Two days later, July 24th, 1964, my father, my champion, and a fighter against racism and anti-Semitism, died of a heart attack while Harlem was erupting. I honor my father with a commitment to racial equity and human rights, and an openness to the lessons spoken by MLK and Malcolm X, the discourse and debates that exposed injustices, that challenged us to actively eradicate racism and discrimination. So many lessons to learn from the struggles fought by freedom fighters who lost their lives fighting for humanity, for decency, for fairness. I was fortunate to have had these teachers in my lifetime, to have those shoulders to stand on, and to appreciate the younger generations of leaders who guide us forward as we build a better future together.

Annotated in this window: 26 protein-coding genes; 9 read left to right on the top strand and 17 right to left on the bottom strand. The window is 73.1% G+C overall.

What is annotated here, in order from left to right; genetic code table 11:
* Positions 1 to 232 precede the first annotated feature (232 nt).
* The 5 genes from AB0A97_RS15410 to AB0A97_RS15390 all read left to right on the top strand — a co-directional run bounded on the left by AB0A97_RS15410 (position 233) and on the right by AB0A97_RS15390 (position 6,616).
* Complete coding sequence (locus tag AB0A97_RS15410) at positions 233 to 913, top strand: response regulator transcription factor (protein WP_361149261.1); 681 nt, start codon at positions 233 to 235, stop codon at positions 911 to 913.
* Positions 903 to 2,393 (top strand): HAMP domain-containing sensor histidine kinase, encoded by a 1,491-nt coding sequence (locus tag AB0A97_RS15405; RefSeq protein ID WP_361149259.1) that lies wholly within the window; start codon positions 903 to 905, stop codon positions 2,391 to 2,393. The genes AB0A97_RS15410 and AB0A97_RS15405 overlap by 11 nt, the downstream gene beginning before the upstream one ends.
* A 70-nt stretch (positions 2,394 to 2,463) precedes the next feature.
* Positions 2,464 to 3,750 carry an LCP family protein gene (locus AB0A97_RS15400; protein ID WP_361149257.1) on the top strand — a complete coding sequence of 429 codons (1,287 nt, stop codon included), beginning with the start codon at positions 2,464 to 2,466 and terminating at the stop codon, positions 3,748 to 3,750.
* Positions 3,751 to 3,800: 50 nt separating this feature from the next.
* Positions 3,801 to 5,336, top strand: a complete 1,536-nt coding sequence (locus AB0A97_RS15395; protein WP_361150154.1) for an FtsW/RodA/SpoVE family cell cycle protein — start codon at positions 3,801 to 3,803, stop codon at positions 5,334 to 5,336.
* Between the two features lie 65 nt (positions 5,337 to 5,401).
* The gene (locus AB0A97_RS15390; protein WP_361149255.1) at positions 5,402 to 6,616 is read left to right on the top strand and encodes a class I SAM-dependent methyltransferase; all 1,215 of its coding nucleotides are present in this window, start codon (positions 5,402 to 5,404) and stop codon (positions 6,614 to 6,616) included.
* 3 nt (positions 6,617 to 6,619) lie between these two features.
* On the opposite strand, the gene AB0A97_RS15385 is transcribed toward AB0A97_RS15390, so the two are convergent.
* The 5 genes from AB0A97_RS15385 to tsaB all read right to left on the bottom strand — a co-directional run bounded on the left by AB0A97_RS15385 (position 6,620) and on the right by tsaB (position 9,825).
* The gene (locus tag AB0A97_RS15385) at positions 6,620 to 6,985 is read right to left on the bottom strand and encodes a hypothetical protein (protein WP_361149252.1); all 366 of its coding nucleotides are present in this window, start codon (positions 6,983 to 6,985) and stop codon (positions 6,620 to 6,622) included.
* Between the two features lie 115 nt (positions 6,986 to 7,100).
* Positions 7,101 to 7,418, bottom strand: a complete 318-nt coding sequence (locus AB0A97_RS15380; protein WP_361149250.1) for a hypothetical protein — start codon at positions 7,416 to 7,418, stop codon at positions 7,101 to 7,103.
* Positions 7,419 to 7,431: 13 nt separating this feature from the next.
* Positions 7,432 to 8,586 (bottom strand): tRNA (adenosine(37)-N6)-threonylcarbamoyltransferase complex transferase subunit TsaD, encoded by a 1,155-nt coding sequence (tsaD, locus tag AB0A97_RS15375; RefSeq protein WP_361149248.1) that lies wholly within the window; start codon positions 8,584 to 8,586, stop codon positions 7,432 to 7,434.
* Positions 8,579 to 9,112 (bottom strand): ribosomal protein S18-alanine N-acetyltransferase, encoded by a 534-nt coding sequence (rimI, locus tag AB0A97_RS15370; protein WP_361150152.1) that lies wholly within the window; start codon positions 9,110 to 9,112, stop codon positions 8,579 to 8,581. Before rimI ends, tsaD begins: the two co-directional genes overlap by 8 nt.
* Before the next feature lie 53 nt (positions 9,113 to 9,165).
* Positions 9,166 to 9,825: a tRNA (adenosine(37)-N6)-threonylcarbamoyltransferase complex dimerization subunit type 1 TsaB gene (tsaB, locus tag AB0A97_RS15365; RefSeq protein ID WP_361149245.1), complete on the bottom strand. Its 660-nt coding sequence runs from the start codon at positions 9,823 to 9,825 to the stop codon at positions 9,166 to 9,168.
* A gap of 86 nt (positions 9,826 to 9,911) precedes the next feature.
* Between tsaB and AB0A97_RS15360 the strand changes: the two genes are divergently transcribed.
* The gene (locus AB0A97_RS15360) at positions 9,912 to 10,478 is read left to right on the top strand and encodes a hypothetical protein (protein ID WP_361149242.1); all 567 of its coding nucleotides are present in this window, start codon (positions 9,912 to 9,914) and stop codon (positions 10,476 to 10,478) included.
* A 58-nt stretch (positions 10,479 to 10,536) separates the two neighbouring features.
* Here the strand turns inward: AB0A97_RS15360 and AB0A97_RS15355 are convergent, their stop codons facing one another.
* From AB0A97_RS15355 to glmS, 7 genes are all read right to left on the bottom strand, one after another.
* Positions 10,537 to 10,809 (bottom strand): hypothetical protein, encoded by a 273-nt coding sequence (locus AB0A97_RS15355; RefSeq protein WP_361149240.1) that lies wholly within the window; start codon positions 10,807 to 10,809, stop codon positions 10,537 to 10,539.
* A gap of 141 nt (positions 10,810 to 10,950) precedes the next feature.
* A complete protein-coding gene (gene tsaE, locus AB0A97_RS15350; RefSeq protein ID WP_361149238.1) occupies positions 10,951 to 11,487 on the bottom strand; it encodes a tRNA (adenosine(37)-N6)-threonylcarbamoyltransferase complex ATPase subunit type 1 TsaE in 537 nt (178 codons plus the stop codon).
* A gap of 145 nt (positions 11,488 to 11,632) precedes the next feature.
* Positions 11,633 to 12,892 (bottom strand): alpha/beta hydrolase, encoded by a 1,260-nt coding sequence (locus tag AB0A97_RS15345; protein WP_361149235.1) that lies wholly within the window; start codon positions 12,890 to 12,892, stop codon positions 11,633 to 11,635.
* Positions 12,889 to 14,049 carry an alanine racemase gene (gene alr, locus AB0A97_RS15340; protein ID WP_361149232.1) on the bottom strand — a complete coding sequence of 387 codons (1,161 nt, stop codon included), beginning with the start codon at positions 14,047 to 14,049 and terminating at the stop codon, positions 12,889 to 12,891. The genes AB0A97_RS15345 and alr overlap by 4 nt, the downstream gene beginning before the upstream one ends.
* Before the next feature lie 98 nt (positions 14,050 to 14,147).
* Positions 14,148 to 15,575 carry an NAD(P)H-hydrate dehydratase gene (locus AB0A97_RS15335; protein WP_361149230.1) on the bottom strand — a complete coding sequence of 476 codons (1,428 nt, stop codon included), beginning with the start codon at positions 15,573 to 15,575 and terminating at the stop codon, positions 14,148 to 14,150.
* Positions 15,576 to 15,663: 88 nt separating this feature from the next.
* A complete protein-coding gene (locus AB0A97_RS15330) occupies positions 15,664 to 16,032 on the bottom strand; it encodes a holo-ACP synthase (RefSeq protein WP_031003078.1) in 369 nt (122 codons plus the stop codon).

Abby, your piece brought back so many memories of a period of exploration and learning in my life; and reading and studying the wise words of Malcolm X as he shared his own voyages of discovery were essential for me to learn and understand the culture of our country. Thank you
Excellent piece, very thought provoking.
I agree whole-heartedly with Brian Hughes. It is great to find an article like this in our local paper. I look forward to reading Abigail McGrath’s pieces because she always hits the nail on the head about the issue, is charming, funny and never makes me feel guilty. I wish she wrote more articles like this. We are a sophisticated island, and we deserve sophisticated writers. I wish you would publish more of her works.